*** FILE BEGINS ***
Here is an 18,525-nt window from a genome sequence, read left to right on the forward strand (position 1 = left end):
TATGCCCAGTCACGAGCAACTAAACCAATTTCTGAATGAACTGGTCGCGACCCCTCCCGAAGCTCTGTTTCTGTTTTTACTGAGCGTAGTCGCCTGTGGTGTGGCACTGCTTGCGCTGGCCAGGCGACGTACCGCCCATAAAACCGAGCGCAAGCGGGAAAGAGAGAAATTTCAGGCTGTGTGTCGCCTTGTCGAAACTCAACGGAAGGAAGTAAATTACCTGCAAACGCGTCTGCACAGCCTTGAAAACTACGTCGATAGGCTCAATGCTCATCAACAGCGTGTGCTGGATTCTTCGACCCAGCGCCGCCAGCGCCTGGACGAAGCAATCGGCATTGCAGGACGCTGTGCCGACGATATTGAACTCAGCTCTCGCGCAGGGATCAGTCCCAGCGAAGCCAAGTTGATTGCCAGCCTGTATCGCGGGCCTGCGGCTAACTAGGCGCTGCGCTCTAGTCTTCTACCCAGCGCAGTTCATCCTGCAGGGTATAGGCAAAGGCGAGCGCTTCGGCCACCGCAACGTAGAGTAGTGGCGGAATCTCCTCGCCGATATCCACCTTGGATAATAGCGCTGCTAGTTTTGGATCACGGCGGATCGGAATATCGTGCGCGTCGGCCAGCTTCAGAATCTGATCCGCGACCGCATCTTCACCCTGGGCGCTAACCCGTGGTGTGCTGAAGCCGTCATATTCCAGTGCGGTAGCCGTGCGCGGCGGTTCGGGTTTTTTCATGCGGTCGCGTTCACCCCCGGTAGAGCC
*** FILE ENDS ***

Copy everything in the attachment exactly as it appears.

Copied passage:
Here is an 18,525-nt window from a genome sequence, read left to right on the forward strand (position 1 = left end):
TATGCCCAGTCACGAGCAACTAAACCAATTTCTGAATGAACTGGTCGCGACCCCTCCCGAAGCTCTGTTTCTGTTTTTACTGAGCGTAGTCGCCTGTGGTGTGGCACTGCTTGCGCTGGCCAGGCGACGTACCGCCCATAAAACCGAGCGCAAGCGGGAAAGAGAGAAATTTCAGGCTGTGTGTCGCCTTGTCGAAACTCAACGGAAGGAAGTAAATTACCTGCAAACGCGTCTGCACAGCCTTGAAAACTACGTCGATAGGCTCAATGCTCATCAACAGCGTGTGCTGGATTCTTCGACCCAGCGCCGCCAGCGCCTGGACGAAGCAATCGGCATTGCAGGACGCTGTGCCGACGATATTGAACTCAGCTCTCGCGCAGGGATCAGTCCCAGCGAAGCCAAGTTGATTGCCAGCCTGTATCGCGGGCCTGCGGCTAACTAGGCGCTGCGCTCTAGTCTTCTACCCAGCGCAGTTCATCCTGCAGGGTATAGGCAAAGGCGAGCGCTTCGGCCACCGCAACGTAGAGTAGTGGCGGAATCTCCTCGCCGATATCCACCTTGGATAATAGCGCTGCTAGTTTTGGATCACGGCGGATCGGAATATCGTGCGCGTCGGCCAGCTTCAGAATCTGATCCGCGACCGCATCTTCACCCTGGGCGCTAACCCGTGGTGTGCTGAAGCCGTCATATTCCAGTGCGGTAGCCGTGCGCGGCGGTTCGGGTTTTTTCATGCGGTCGCGTTCACCCCCGGTAGAGCC